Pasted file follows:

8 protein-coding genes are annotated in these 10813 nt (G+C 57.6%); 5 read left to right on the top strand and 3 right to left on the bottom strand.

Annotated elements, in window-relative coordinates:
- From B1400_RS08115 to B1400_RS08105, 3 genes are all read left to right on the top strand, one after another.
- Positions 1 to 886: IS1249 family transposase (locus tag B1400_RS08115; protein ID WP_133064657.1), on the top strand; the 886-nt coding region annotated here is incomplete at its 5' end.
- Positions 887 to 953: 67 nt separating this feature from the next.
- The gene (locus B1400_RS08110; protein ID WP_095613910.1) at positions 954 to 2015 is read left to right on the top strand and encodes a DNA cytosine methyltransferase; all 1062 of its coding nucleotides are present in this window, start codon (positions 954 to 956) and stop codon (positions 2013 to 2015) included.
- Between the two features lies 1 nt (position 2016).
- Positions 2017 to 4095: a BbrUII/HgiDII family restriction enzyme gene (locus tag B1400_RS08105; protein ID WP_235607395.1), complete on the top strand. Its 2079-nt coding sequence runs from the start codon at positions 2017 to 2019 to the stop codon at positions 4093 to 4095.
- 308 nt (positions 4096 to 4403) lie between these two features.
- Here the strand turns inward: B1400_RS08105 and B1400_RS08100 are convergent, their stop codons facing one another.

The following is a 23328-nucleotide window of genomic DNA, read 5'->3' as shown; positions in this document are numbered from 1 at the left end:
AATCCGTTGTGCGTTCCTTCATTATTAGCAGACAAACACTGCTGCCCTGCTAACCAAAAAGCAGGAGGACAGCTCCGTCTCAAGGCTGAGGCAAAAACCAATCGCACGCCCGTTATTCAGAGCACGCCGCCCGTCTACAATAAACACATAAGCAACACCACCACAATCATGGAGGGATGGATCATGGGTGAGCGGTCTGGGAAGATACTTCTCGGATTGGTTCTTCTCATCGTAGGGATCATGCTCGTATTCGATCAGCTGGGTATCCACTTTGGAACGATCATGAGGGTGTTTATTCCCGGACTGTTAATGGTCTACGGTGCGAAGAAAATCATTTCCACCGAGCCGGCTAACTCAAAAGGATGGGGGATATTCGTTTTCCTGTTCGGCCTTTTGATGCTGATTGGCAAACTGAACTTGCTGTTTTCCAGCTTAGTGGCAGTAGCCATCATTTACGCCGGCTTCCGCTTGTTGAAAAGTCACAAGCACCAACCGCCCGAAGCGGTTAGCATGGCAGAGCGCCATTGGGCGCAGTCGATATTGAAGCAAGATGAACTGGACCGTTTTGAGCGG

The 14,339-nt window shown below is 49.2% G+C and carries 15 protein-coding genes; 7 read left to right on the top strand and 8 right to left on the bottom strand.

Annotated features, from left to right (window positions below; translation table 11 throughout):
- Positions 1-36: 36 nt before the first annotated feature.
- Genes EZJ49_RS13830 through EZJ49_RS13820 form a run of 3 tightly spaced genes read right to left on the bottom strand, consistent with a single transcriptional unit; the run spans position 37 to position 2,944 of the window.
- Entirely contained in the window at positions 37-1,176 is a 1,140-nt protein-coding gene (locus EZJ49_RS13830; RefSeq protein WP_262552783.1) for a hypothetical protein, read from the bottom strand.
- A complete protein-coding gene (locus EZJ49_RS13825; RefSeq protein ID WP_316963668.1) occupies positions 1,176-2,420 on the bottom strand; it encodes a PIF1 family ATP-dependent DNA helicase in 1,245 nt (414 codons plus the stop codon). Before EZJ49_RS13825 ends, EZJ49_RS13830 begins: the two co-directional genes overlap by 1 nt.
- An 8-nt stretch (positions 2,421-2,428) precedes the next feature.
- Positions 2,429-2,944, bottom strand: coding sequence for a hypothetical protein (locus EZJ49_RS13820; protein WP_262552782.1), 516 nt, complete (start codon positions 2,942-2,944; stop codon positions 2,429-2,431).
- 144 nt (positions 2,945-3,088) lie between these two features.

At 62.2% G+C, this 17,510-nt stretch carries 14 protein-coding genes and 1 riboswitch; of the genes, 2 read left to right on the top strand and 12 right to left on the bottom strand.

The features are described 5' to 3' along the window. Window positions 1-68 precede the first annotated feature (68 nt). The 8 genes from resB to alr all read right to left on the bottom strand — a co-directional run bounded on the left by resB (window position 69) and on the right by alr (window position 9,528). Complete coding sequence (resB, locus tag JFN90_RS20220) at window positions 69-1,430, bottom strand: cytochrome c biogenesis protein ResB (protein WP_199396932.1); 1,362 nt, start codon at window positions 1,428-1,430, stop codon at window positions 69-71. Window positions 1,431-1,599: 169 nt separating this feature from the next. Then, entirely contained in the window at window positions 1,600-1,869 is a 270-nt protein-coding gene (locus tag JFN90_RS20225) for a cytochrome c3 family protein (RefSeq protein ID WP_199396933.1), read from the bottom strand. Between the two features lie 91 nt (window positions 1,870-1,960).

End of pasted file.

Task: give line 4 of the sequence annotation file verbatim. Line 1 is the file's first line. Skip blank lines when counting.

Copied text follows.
- Positions 1 to 886: IS1249 family transposase (locus tag B1400_RS08115; protein ID WP_133064657.1), on the top strand; the 886-nt coding region annotated here is incomplete at its 5' end.